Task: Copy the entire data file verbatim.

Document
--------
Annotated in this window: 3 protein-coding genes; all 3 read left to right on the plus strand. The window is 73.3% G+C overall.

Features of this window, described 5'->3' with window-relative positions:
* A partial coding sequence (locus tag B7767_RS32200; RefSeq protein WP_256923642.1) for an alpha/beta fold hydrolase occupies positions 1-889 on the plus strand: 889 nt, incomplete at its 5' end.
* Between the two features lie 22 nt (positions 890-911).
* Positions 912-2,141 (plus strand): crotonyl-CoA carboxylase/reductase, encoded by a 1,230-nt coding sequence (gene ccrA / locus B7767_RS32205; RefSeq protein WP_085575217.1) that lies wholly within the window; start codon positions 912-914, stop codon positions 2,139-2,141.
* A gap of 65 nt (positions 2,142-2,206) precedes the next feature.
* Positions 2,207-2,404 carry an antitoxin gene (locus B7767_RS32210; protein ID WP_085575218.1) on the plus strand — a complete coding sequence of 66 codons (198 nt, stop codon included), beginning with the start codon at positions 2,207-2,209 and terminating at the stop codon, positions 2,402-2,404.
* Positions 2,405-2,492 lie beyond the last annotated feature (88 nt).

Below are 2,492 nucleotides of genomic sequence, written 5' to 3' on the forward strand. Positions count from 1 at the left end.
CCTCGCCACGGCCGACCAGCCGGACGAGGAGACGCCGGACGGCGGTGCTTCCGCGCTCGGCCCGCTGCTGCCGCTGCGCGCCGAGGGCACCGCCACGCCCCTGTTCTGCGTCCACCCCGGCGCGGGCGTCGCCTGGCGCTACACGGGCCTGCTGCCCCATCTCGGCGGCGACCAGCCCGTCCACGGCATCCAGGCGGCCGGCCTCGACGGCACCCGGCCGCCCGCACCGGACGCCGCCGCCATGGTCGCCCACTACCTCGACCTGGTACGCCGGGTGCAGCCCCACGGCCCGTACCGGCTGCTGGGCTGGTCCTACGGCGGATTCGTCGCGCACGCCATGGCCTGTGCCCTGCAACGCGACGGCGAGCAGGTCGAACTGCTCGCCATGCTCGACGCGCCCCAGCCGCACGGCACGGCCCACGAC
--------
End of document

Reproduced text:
Annotated in this window: 3 protein-coding genes; all 3 read left to right on the plus strand. The window is 73.3% G+C overall.

Features of this window, described 5'->3' with window-relative positions:
* A partial coding sequence (locus tag B7767_RS32200; RefSeq protein WP_256923642.1) for an alpha/beta fold hydrolase occupies positions 1-889 on the plus strand: 889 nt, incomplete at its 5' end.
* Between the two features lie 22 nt (positions 890-911).
* Positions 912-2,141 (plus strand): crotonyl-CoA carboxylase/reductase, encoded by a 1,230-nt coding sequence (gene ccrA / locus B7767_RS32205; RefSeq protein WP_085575217.1) that lies wholly within the window; start codon positions 912-914, stop codon positions 2,139-2,141.
* A gap of 65 nt (positions 2,142-2,206) precedes the next feature.
* Positions 2,207-2,404 carry an antitoxin gene (locus B7767_RS32210; protein ID WP_085575218.1) on the plus strand — a complete coding sequence of 66 codons (198 nt, stop codon included), beginning with the start codon at positions 2,207-2,209 and terminating at the stop codon, positions 2,402-2,404.
* Positions 2,405-2,492 lie beyond the last annotated feature (88 nt).

Below are 2,492 nucleotides of genomic sequence, written 5' to 3' on the forward strand. Positions count from 1 at the left end.
CCTCGCCACGGCCGACCAGCCGGACGAGGAGACGCCGGACGGCGGTGCTTCCGCGCTCGGCCCGCTGCTGCCGCTGCGCGCCGAGGGCACCGCCACGCCCCTGTTCTGCGTCCACCCCGGCGCGGGCGTCGCCTGGCGCTACACGGGCCTGCTGCCCCATCTCGGCGGCGACCAGCCCGTCCACGGCATCCAGGCGGCCGGCCTCGACGGCACCCGGCCGCCCGCACCGGACGCCGCCGCCATGGTCGCCCACTACCTCGACCTGGTACGCCGGGTGCAGCCCCACGGCCCGTACCGGCTGCTGGGCTGGTCCTACGGCGGATTCGTCGCGCACGCCATGGCCTGTGCCCTGCAACGCGACGGCGAGCAGGTCGAACTGCTCGCCATGCTCGACGCGCCCCAGCCGCACGGCACGGCCCACGAC